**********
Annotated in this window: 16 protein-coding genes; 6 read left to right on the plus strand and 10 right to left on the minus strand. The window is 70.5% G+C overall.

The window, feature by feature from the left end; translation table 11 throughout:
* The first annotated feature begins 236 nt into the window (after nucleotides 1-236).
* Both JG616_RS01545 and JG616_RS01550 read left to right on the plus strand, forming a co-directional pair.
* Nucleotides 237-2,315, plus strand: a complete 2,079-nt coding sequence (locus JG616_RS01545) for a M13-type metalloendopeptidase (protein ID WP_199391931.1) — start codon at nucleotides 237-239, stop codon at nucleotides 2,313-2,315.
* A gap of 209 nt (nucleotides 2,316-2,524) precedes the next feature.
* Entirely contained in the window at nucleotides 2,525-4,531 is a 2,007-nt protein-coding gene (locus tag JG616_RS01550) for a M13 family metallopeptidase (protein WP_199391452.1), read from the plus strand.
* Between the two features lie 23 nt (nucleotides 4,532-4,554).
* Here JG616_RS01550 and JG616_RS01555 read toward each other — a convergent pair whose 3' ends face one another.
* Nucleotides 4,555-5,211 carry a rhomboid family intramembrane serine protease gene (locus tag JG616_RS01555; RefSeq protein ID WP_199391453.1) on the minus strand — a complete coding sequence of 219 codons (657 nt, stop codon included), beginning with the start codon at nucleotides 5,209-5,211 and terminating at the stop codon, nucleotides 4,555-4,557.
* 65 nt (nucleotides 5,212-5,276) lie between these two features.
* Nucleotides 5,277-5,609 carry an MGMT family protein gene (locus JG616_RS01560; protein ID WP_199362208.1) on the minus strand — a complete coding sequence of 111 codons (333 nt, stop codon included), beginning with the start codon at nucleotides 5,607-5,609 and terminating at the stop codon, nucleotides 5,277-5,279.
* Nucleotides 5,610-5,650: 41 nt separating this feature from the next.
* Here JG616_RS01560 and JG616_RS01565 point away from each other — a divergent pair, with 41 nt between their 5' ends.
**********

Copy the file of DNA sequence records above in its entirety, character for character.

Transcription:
Annotated in this window: 16 protein-coding genes; 6 read left to right on the plus strand and 10 right to left on the minus strand. The window is 70.5% G+C overall.

The window, feature by feature from the left end; translation table 11 throughout:
* The first annotated feature begins 236 nt into the window (after nucleotides 1-236).
* Both JG616_RS01545 and JG616_RS01550 read left to right on the plus strand, forming a co-directional pair.
* Nucleotides 237-2,315, plus strand: a complete 2,079-nt coding sequence (locus JG616_RS01545) for a M13-type metalloendopeptidase (protein ID WP_199391931.1) — start codon at nucleotides 237-239, stop codon at nucleotides 2,313-2,315.
* A gap of 209 nt (nucleotides 2,316-2,524) precedes the next feature.
* Entirely contained in the window at nucleotides 2,525-4,531 is a 2,007-nt protein-coding gene (locus tag JG616_RS01550) for a M13 family metallopeptidase (protein WP_199391452.1), read from the plus strand.
* Between the two features lie 23 nt (nucleotides 4,532-4,554).
* Here JG616_RS01550 and JG616_RS01555 read toward each other — a convergent pair whose 3' ends face one another.
* Nucleotides 4,555-5,211 carry a rhomboid family intramembrane serine protease gene (locus tag JG616_RS01555; RefSeq protein ID WP_199391453.1) on the minus strand — a complete coding sequence of 219 codons (657 nt, stop codon included), beginning with the start codon at nucleotides 5,209-5,211 and terminating at the stop codon, nucleotides 4,555-4,557.
* 65 nt (nucleotides 5,212-5,276) lie between these two features.
* Nucleotides 5,277-5,609 carry an MGMT family protein gene (locus JG616_RS01560; protein ID WP_199362208.1) on the minus strand — a complete coding sequence of 111 codons (333 nt, stop codon included), beginning with the start codon at nucleotides 5,607-5,609 and terminating at the stop codon, nucleotides 5,277-5,279.
* Nucleotides 5,610-5,650: 41 nt separating this feature from the next.
* Here JG616_RS01560 and JG616_RS01565 point away from each other — a divergent pair, with 41 nt between their 5' ends.